US 6901389 B1 Abstract The invention is a method for augmenting images to highlight regions where objects of interest are likely to appear. The method uses fuzzy set theory to classify locations that may contain objects of interest, uses fog volumes to represent the fuzzy sets in three dimensions, and renders these fog volumes from the vantage point of the image to provide a colored overlay with which to augment the image. Where fog volumes of different colors overlap in an image, the invention renders the overlapping area using cross-hatching, so that the multiple colors appear side by side rather than blending to make a third color.
Claims(17) 1. A method to graphically display the level of confidence that an object at any given image location is an object of interest, comprising:
displaying an image;
defining one or more image locations where objects of interest are likely to exist;
defining a function for each location, the function giving the probability of an object of interest occurring versus distance from the location;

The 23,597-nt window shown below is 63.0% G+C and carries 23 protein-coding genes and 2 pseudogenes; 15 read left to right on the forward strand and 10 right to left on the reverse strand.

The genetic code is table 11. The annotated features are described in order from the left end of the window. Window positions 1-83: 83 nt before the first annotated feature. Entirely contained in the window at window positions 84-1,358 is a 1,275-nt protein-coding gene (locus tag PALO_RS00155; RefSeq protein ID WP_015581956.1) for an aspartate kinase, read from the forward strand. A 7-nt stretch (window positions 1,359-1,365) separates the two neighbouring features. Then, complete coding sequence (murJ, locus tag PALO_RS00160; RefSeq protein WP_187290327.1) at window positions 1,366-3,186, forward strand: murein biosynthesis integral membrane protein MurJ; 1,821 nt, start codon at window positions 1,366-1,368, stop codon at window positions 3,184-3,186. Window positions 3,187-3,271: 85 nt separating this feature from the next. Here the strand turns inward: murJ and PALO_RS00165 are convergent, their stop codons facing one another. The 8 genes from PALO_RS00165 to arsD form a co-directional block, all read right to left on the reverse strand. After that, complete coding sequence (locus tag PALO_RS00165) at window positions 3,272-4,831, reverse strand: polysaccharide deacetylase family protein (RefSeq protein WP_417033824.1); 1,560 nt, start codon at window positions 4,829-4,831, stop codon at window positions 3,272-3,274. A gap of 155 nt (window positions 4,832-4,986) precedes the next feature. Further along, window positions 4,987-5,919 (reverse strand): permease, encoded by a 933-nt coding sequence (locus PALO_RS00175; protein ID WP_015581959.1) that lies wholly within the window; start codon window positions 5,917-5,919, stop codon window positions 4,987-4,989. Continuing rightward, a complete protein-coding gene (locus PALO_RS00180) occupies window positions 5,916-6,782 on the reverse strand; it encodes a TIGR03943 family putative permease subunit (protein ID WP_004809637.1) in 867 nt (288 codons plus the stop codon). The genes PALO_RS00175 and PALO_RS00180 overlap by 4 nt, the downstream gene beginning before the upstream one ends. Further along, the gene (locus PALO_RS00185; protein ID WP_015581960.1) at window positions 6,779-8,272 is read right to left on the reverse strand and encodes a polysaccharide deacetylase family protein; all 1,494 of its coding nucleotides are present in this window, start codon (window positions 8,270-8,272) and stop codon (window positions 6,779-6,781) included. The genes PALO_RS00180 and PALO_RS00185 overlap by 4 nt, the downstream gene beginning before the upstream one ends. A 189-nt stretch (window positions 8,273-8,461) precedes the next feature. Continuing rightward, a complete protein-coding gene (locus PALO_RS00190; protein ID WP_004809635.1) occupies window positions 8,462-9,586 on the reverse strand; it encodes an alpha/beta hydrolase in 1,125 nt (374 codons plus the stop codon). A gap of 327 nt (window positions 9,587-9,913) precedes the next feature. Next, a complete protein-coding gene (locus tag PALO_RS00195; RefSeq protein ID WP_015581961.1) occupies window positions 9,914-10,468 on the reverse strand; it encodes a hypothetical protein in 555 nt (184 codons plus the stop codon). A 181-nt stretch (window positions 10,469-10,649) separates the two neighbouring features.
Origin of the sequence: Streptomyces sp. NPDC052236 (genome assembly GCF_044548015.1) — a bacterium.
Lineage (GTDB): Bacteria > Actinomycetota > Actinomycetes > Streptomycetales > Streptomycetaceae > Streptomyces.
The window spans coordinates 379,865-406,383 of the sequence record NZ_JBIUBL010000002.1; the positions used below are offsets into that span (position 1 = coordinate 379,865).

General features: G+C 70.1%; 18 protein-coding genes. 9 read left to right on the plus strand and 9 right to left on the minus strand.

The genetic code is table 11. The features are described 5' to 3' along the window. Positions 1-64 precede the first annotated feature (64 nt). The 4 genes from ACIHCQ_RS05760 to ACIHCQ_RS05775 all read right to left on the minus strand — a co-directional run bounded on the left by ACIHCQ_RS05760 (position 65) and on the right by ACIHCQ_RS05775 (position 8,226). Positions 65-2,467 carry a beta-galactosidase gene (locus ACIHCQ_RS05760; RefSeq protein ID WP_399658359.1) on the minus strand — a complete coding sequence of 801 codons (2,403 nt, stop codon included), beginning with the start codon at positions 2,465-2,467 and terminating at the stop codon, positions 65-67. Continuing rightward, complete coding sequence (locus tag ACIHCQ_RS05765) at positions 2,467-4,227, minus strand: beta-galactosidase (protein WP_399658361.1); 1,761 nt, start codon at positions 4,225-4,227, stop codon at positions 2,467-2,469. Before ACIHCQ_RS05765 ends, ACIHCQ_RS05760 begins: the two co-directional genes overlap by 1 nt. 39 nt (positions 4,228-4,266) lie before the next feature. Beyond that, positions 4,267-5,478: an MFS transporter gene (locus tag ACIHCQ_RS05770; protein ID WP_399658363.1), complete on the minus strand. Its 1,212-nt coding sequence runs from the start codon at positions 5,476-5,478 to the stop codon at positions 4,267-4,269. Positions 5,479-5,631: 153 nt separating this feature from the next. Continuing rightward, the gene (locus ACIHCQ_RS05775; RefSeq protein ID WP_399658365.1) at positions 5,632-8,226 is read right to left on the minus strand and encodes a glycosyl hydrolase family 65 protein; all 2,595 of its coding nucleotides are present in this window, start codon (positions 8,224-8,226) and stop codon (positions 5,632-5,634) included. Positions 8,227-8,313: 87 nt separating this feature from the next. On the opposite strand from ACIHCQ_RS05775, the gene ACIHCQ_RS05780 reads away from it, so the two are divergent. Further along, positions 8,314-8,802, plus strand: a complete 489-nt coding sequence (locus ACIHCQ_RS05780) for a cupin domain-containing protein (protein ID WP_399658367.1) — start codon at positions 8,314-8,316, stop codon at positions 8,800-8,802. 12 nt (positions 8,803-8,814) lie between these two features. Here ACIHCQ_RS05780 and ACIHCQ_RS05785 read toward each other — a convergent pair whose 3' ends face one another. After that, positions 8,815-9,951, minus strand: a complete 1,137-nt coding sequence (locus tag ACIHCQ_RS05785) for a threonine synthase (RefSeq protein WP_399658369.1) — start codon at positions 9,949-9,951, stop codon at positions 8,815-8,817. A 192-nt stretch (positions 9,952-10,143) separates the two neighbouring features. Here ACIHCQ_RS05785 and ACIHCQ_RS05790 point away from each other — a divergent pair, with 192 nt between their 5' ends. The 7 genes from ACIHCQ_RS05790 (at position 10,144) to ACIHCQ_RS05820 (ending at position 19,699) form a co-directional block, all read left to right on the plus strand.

defining a visual display parameter to represent each function;
rendering each visual display parameter from the vantage point of the image; and
overlaying the rendered visual display parameter on the display of the image.
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14. A method to graphically display the level of confidence that an object at any given image location is an object of interest, comprising:
displaying an image;
defining one or more image locations where objects of interest are likely to exist;
defining a function for each location, the function giving the probability of an object of interest occurring versus distance from the location;
defining a visual display parameter to represent each function, wherein the visual display parameter comprises a fog volume;
rendering each visual display parameter from the vantage point of the image, comprising rendering the visual display parameter such that the display parameter varies in accordance with the probability given by the function; and
overlaying the rendered visual display parameter on the display of the image.